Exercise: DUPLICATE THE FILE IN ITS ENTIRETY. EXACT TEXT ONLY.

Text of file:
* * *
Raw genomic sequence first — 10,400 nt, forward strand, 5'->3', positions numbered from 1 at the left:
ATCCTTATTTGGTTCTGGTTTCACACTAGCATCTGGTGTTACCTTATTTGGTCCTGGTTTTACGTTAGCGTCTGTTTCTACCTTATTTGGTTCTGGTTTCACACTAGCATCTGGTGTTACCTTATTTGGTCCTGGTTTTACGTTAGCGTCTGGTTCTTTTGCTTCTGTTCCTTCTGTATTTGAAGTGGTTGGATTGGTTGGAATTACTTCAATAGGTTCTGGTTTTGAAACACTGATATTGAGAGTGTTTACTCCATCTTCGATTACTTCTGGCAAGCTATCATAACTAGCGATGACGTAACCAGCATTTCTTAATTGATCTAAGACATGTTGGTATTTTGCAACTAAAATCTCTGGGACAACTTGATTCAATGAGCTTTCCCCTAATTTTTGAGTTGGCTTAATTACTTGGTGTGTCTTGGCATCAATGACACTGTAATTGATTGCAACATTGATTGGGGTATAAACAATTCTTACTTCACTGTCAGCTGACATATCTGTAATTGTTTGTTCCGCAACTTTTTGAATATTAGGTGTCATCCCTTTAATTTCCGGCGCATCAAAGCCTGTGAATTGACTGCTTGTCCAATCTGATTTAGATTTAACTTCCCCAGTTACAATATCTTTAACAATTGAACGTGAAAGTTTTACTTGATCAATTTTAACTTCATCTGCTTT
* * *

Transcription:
Raw genomic sequence first — 10,400 nt, forward strand, 5'->3', positions numbered from 1 at the left:
ATCCTTATTTGGTTCTGGTTTCACACTAGCATCTGGTGTTACCTTATTTGGTCCTGGTTTTACGTTAGCGTCTGTTTCTACCTTATTTGGTTCTGGTTTCACACTAGCATCTGGTGTTACCTTATTTGGTCCTGGTTTTACGTTAGCGTCTGGTTCTTTTGCTTCTGTTCCTTCTGTATTTGAAGTGGTTGGATTGGTTGGAATTACTTCAATAGGTTCTGGTTTTGAAACACTGATATTGAGAGTGTTTACTCCATCTTCGATTACTTCTGGCAAGCTATCATAACTAGCGATGACGTAACCAGCATTTCTTAATTGATCTAAGACATGTTGGTATTTTGCAACTAAAATCTCTGGGACAACTTGATTCAATGAGCTTTCCCCTAATTTTTGAGTTGGCTTAATTACTTGGTGTGTCTTGGCATCAATGACACTGTAATTGATTGCAACATTGATTGGGGTATAAACAATTCTTACTTCACTGTCAGCTGACATATCTGTAATTGTTTGTTCCGCAACTTTTTGAATATTAGGTGTCATCCCTTTAATTTCCGGCGCATCAAAGCCTGTGAATTGACTGCTTGTCCAATCTGATTTAGATTTAACTTCCCCAGTTACAATATCTTTAACAATTGAACGTGAAAGTTTTACTTGATCAATTTTAACTTCATCTGCTTT